This book started out pretty good with talking about how introverts are undervalued but then pivoted to a heavy focus on how introverts can serve capitalism and how we are valuable in the work place. This heavy handed focus really didn't leave me feeling any personal fulfillment, it just felt like a book to market introverts as a useful tool to the economy. I appreciate the overall goal of the book but i couldn't finish it and I rarely don't finish a book. It also weirdly used Rosa Parks a lot as an example of a successful introvert, pushing for quiet and peaceful protest as an example for how to behave in the world. It felt a little like how many white people like to praise Martin Luther King and demonize Malcolm X. Very neo liberal and I think it didn't age super well.

JasmineS_KCMO Mar 22, 2021

This book helped me learn so much about myself! It was so freeing to finally learn about being an introverts and what all that entails. Susan Cain does great research to back her facts. I loved the many examples given on how the world is constructed for extroverts and how that isn't necessarily a good thing ALL the time. Reading quiet has made me proud to be an introvert!

g
gfallon
Jan 14, 2021

Leo says 4 stars

h
helenebooks
Sep 23, 2020

A delightful deep dive and welcome affirmation for introverts, who are often misunderstood and under-appreciated. In the author’s words, “Love is essential; gregariousness is optional.”

e
EliK1
Jul 29, 2020

This book was published in 2012 but it's somehow all the rage in 2020. Everyone seems to be reading it. I'm not sure what prompted that. I usually do not like non-fiction books, but this was a great read. VERY informative. It gives plenty of examples of how introverts act and how they are perceived when compared to extroverts. There's plenty of scientific research quoted to support the claims.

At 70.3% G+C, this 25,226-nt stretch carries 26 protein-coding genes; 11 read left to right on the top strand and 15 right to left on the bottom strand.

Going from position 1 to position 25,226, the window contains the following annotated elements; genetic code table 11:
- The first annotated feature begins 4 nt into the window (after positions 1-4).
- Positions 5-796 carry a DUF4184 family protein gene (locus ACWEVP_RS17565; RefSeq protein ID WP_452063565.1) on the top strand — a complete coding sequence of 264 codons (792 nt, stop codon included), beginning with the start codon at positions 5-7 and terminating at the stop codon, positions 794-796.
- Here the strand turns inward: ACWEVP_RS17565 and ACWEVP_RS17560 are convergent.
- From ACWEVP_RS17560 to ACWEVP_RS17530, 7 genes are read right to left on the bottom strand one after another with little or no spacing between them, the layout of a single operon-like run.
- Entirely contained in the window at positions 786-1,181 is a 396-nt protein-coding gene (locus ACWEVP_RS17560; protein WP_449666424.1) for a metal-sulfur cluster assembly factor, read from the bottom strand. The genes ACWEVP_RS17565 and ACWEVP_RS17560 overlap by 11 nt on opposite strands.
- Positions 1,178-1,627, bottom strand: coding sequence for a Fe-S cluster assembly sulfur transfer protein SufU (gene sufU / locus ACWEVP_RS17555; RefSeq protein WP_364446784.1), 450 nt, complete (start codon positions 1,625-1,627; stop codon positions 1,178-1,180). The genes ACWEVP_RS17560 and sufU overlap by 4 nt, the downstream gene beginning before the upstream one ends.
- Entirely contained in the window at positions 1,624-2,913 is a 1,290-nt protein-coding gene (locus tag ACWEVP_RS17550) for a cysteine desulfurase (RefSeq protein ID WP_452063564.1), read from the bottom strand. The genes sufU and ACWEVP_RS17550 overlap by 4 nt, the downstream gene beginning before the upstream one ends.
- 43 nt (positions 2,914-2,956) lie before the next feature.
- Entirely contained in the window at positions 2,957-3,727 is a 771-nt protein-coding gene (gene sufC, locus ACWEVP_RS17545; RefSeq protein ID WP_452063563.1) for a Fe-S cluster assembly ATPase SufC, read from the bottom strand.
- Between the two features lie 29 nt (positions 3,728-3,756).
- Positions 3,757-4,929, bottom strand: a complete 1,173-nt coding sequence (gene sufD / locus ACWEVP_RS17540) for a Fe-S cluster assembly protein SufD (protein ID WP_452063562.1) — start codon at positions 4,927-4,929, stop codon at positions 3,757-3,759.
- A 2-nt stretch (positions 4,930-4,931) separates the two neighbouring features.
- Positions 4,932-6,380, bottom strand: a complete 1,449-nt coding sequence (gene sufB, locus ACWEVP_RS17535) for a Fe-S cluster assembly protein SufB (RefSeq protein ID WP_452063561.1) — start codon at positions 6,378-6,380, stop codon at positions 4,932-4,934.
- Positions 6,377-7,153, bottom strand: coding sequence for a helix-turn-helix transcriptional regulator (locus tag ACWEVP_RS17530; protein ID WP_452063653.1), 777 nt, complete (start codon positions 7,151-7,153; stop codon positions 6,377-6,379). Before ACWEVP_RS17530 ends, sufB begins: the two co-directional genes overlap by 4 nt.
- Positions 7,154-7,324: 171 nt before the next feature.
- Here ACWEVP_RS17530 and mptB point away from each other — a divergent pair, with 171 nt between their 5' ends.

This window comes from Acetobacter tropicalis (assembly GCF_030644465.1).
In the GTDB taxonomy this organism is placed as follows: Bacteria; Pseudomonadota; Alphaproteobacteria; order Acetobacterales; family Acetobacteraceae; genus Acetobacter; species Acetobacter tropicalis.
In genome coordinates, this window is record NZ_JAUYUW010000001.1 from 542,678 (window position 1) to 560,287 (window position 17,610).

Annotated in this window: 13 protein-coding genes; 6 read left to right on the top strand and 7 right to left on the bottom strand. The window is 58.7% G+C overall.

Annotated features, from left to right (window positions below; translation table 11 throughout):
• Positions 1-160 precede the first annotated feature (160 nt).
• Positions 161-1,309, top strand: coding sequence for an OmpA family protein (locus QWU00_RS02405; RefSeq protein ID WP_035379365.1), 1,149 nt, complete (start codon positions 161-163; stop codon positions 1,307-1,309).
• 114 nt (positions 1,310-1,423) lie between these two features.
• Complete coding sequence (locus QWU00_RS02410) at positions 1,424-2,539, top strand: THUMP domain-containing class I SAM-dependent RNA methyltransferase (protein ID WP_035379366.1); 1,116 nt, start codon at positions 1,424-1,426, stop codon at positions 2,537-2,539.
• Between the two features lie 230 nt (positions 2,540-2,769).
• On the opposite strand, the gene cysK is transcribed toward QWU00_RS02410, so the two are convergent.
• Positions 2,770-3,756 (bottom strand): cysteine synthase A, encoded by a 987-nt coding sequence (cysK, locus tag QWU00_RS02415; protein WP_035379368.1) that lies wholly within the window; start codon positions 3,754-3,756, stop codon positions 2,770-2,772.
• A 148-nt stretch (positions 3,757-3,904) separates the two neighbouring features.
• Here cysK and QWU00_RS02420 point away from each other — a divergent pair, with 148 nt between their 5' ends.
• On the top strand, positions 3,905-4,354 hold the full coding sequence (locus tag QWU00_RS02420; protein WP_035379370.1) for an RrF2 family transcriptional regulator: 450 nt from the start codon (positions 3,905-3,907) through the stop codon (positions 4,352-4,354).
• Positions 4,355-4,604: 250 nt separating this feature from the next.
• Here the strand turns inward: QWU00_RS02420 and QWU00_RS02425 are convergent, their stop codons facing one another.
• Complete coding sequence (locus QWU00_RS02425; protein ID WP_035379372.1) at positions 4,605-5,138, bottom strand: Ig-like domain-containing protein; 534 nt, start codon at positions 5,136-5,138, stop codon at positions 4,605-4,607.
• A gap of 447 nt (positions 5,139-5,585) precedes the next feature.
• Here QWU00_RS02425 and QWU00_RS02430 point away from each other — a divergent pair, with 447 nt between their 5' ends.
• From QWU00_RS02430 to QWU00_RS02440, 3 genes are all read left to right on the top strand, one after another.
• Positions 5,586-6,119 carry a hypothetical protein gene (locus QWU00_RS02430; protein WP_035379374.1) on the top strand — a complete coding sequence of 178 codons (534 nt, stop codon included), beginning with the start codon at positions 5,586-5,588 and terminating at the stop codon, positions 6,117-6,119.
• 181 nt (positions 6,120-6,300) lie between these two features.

The only downsides of this book for me were:
1. The author often writes something along the lines: "But we will explore that further in chapter 7." It's distracting and makes you want to flip to chapter 7, but it also makes you want that info right there in chapter 3.
2. There is SO much information there that you can't really read it in one sitting.

I'm considering buying this just so that I can bookmark certain passages so I can return to specific details in the future when I need it.

b
book1fan
Jul 15, 2020

It's part public relations campaign and part therapeutic session pep talk for introverts. It's helpful, for sure, as it lives up to its subtitle: "The power of introverts in a world that can't stop talking."

I appreciated the informal test (20 true or false statements) to see if one is more of an introvert or extrovert, or a combination of both, as the author admits "we are all gloriously complex individuals" (Introduction, page 14).

j
JJRey16
Jul 04, 2020

New information for me was the point how the US society values the loud and outgoing more than the contemplative. Puts things in a different light!

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ArapahoeMaryA Oct 31, 2019